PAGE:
[Editor’s note: read the entire story from the beginning.]
If Barsoom spaceport had merely been smaller than Zach expected, he might not have minded. But from every angle, the archaic facility, located on the outskirts of Zubrin City, Mars, looked disturbingly primitive. No more reassuring was the lengthy docking procedure which, at one hour, was nearly ten times longer than the Cosmic Consortium standard. Factor in the intermittent clang of alarm bells that accompanied every step of the process, and it was no wonder that Zach felt as if he’d stepped into a disaster zone.
But as he glanced at the minimal crew of his small WorldGov transport, he saw not a trace of anxiety in their eyes. That didn’t stop him from asking after the delay.
“Can’t rush this old tech,” said the Assistant Engineer. “Unless you’d rather suffocate.”
Zach realized the futility of asking why the planet had clung to centuries-old technologies. Still, his ignorance of the subject irritated him. He was curious to know whether the venerable colony had been plagued by local stubbornness alone, or by WorldGov neglect.
Or did the roots of Martian backwardness run deeper? Though Zubrin City had once been the pride of humanity, it was now decidedly “the outback.” Parsecs away from the current hub of interstellar civilization, Mars didn’t even appear on some star charts. Maybe, Zach figured, after twenty-seven hundred years of isolation, the allure of The New had faded from Martian culture.
At long last, the final klaxon sounded, and it was time to disembark. As he stood up to approach the gently sloping exit ramp, he was unnerved to be surrounded by his two android bodyguards. Code named “Abagail” and “Kieran,” they were several orders of magnitude more lifelike than the servicebots at Bohr University. And after his scary encounter with Dalamacras, Zach couldn’t help wondering if these two androids might actually be Alegarli replicas.
If I’d wanted guarantees, he told himself, I would’ve stayed home.
Besides, as the past few weeks had taught him, there was no such thing as absolute safety. In an embattled universe, the most he could hope for were conditions that allowed him to believe he was safe. Regardless, with his feet planted on “Martian soil,” he could no longer afford to dither over his anxieties — least of all the well-founded ones. Fortunately, once he was in motion, the clap of his ankle-length boots on the spaceport’s outmoded pseudo-cotta tiles was strangely heartening.
As he took in the sights, his stress-level dropped another notch. It dawned on him that Paula’s choice for a meeting place couldn’t have been more apt. There was nothing he’d seen so far that would have the slightest appeal to the Alegarli as a base of operations. The spaceport and its surroundings, often the very heartbeat of a colony world, were as quiet and unassuming as the laziest of small towns on a typical agricultural planet.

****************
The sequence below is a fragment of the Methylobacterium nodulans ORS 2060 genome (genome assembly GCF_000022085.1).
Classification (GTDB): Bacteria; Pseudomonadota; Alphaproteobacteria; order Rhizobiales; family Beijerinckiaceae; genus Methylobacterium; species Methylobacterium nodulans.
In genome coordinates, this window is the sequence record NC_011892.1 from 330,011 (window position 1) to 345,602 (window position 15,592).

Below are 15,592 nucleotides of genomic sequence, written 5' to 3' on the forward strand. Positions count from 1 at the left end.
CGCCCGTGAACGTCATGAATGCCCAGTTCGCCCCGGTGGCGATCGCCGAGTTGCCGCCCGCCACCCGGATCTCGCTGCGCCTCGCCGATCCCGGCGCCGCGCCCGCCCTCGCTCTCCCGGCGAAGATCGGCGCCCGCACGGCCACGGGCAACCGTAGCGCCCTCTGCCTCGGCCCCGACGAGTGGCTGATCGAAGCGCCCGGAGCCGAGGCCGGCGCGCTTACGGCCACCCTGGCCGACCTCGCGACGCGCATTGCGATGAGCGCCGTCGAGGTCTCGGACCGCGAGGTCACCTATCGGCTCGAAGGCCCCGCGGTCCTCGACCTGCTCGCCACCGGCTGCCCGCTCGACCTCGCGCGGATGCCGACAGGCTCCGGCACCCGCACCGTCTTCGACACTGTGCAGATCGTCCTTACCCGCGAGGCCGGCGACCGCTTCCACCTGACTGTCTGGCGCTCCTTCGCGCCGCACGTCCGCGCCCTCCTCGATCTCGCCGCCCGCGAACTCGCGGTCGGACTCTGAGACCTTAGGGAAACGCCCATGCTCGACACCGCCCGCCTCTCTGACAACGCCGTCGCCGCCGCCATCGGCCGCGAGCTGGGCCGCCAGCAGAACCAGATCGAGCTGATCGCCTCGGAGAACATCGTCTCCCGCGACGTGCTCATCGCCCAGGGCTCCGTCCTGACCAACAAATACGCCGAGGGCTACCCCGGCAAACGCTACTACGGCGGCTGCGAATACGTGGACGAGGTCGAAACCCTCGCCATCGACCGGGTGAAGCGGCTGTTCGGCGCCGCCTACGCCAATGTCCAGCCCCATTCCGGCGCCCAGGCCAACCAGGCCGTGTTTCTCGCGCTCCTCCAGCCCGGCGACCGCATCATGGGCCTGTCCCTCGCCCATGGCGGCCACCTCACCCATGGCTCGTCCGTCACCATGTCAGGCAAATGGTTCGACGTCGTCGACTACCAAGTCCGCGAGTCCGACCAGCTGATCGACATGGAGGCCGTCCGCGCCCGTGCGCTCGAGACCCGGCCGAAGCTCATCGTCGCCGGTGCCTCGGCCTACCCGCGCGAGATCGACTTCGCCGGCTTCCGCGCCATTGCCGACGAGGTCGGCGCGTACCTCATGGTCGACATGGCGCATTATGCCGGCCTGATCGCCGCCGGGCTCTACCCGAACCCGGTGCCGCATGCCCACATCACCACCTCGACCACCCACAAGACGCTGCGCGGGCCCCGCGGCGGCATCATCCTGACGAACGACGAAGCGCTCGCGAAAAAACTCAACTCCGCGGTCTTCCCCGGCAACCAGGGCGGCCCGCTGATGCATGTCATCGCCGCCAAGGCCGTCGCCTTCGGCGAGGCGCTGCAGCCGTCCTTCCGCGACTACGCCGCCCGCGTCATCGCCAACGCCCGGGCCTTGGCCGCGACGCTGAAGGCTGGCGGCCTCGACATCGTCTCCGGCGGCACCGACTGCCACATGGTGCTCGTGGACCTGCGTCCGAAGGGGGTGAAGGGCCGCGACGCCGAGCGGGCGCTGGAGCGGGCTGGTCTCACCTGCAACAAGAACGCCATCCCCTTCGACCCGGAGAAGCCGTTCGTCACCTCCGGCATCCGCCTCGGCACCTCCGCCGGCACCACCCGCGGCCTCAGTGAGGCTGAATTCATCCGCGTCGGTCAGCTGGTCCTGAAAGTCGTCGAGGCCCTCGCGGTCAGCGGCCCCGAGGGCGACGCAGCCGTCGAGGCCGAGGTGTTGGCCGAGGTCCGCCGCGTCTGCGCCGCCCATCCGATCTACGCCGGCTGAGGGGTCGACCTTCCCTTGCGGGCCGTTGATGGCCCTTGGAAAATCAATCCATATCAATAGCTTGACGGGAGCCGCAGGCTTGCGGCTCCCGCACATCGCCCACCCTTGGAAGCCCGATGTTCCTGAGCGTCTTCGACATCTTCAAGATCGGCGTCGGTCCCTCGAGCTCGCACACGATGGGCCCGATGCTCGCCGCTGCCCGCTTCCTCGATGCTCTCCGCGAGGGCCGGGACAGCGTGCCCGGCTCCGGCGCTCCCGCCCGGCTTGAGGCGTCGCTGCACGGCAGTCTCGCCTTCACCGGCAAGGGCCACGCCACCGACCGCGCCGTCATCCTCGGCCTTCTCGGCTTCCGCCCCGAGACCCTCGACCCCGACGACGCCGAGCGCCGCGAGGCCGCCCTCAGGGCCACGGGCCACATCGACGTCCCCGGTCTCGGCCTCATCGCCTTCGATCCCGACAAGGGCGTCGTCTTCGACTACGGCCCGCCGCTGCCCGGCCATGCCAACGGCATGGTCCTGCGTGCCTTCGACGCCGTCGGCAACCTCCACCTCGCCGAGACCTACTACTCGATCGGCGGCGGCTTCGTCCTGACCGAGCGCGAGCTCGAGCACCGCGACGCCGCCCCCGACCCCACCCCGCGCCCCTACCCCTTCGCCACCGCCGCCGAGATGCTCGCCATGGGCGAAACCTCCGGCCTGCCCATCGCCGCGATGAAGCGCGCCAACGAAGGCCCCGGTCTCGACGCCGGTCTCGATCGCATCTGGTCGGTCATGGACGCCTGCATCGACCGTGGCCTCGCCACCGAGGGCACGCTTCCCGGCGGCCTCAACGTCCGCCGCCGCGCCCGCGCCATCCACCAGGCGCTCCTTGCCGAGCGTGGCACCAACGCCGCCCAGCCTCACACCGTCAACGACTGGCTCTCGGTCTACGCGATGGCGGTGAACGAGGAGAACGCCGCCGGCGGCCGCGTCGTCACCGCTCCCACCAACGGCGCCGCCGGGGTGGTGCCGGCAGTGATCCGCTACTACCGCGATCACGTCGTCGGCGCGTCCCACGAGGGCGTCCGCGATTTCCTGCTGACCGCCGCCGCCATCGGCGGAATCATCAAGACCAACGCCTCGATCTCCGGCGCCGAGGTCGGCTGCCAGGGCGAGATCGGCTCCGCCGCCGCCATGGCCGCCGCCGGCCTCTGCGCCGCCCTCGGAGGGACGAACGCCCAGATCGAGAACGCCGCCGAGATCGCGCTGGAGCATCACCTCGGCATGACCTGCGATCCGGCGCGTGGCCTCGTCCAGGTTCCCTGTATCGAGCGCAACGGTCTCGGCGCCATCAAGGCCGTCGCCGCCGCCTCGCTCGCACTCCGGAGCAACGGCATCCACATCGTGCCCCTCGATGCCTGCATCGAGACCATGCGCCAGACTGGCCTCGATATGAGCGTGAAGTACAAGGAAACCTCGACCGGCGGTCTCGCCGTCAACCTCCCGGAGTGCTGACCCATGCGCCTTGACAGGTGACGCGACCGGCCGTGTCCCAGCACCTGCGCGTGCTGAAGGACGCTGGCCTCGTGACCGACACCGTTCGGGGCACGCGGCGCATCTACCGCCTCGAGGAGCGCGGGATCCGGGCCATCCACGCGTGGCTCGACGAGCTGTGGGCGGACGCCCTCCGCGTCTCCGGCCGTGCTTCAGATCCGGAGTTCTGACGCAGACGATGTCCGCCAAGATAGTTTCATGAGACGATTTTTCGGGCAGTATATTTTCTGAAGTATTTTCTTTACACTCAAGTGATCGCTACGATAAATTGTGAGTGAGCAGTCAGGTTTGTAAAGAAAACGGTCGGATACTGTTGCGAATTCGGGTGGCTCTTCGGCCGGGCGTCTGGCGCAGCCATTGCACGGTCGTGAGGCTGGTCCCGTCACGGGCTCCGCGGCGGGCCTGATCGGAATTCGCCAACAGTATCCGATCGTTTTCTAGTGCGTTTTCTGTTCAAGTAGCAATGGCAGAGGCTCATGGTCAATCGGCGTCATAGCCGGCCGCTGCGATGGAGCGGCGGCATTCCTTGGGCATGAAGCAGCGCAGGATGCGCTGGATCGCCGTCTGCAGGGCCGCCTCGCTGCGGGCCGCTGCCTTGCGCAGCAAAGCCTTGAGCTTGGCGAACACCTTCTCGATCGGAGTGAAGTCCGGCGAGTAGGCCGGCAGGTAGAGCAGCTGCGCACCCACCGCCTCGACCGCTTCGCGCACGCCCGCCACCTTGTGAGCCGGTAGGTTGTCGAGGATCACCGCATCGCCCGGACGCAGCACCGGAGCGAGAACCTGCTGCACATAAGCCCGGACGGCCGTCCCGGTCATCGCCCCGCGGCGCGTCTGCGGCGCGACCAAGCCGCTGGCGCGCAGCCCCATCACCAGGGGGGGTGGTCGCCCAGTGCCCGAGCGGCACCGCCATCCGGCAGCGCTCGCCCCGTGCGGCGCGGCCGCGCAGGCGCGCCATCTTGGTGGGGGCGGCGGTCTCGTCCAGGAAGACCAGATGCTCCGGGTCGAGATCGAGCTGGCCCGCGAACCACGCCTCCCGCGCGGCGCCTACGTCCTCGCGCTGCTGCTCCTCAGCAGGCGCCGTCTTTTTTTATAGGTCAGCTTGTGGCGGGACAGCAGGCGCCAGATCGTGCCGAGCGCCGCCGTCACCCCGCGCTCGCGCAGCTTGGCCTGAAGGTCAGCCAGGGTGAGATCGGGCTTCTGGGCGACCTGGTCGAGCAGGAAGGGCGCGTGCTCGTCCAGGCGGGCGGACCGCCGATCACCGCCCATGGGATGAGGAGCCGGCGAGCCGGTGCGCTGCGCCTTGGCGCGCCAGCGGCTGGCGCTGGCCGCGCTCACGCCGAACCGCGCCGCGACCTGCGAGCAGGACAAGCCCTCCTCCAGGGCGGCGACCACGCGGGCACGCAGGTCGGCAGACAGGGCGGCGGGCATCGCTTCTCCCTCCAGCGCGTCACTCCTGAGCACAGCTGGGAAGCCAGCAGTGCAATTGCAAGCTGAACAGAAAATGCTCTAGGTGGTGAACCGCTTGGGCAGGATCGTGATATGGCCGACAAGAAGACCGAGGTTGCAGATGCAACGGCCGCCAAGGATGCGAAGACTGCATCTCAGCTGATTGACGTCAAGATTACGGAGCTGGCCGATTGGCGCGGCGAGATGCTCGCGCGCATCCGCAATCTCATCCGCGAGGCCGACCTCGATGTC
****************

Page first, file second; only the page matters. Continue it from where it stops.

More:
On their way to the ungainly hover car that would take them to a conveniently located hotel, Zach was relieved to see confirmation of recent news reports. Over time, the collapse of the colony’s original terraforming systems had led to WorldGov intervention. Starting fifteen years earlier, updated methods were introduced. Some of these improvements had even forced local governments to upgrade other vital systems to accommodate the new tech.
Yet here, again, the well-documented “Martian-lag” had revealed another side of itself. That the phrase “local governments” had turned up so often in Zach’s reading reminded him that Mars was one of the last worlds in the Consortium without a centralized government. There were even some Martian provinces whose citizens had adopted neither Planetary Standard nor its Martian variant. Instead, they spoke dialects of languages brought to Mars by its original colonists.
It didn’t take a degree in psychology to see through Zach’s momentary obsession with the minutia of Martian life. With the pressure mounting, his overheated mind looked for any alternative to dealing with the Alegarli threat. But his involuntary avoidance strategy came crashing down, once the hover car was airborne. Out of the blue, Abigail stared into his eyes and forced him to focus on the here and now.
“What do you anticipate that Ms. Altenberg will tell you?” she asked,
“I … I have no way to anticipate anything,” said Zach. “I only know the kind of data I hope she has.”
“Have you considered,” asked Kieran, “the possibility that she may demand a price for her data?”
Zach felt his temperature rise. He’d so far assumed that Paula was simply being helpful, either out of decency or, if he were honest with himself, out of affection.
“She may,” he said. “But I’ve nothing to give her. I can’t asked Colin — Colonel Harris — for money. We’d have to make do without her.”
“Based on my analysis of similar cases in human history,” said Abagail, “we cannot assume that her demands, if any, would be monetary.”
Zach’s eyes widened. The gynoid’s insinuation stirred up a confusing mix of emotion. But his disciplined mind refused to be distracted.
If I don’t stop the Alegarli, he told himself, the granular effect will make me, Paula and everything else irrelevant.
The outmoded Martian hovercar swayed a bit in a light breeze coming off the terraformed planet, before banking right to make a graceful enough landing at the base of Zach’s hotel. With the first leg of his mission complete, he tried to steady his swirling thoughts. After a hot meal, a shower and a few minutes to collect his thoughts before bed, he hoped to gain a fresh perspective.